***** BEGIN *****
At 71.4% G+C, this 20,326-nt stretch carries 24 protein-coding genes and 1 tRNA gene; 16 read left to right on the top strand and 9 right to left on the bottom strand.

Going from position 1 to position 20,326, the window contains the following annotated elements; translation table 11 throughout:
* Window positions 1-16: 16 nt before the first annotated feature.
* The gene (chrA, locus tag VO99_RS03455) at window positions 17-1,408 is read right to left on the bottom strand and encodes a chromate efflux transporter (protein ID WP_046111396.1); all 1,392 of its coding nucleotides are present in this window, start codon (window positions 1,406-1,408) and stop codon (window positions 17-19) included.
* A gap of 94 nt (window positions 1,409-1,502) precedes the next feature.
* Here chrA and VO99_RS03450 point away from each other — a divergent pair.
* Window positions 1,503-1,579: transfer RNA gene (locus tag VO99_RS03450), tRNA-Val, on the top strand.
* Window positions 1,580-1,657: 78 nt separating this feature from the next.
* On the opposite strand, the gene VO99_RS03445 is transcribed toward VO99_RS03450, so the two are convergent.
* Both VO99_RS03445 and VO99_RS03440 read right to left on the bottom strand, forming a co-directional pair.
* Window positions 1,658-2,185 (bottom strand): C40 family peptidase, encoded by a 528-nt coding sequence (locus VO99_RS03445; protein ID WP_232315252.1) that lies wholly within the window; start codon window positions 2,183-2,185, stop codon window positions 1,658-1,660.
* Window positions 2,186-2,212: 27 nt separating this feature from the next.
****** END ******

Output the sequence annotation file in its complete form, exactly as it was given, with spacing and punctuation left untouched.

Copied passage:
At 71.4% G+C, this 20,326-nt stretch carries 24 protein-coding genes and 1 tRNA gene; 16 read left to right on the top strand and 9 right to left on the bottom strand.

Going from position 1 to position 20,326, the window contains the following annotated elements; translation table 11 throughout:
* Window positions 1-16: 16 nt before the first annotated feature.
* The gene (chrA, locus tag VO99_RS03455) at window positions 17-1,408 is read right to left on the bottom strand and encodes a chromate efflux transporter (protein ID WP_046111396.1); all 1,392 of its coding nucleotides are present in this window, start codon (window positions 1,406-1,408) and stop codon (window positions 17-19) included.
* A gap of 94 nt (window positions 1,409-1,502) precedes the next feature.
* Here chrA and VO99_RS03450 point away from each other — a divergent pair.
* Window positions 1,503-1,579: transfer RNA gene (locus tag VO99_RS03450), tRNA-Val, on the top strand.
* Window positions 1,580-1,657: 78 nt separating this feature from the next.
* On the opposite strand, the gene VO99_RS03445 is transcribed toward VO99_RS03450, so the two are convergent.
* Both VO99_RS03445 and VO99_RS03440 read right to left on the bottom strand, forming a co-directional pair.
* Window positions 1,658-2,185 (bottom strand): C40 family peptidase, encoded by a 528-nt coding sequence (locus VO99_RS03445; protein ID WP_232315252.1) that lies wholly within the window; start codon window positions 2,183-2,185, stop codon window positions 1,658-1,660.
* Window positions 2,186-2,212: 27 nt separating this feature from the next.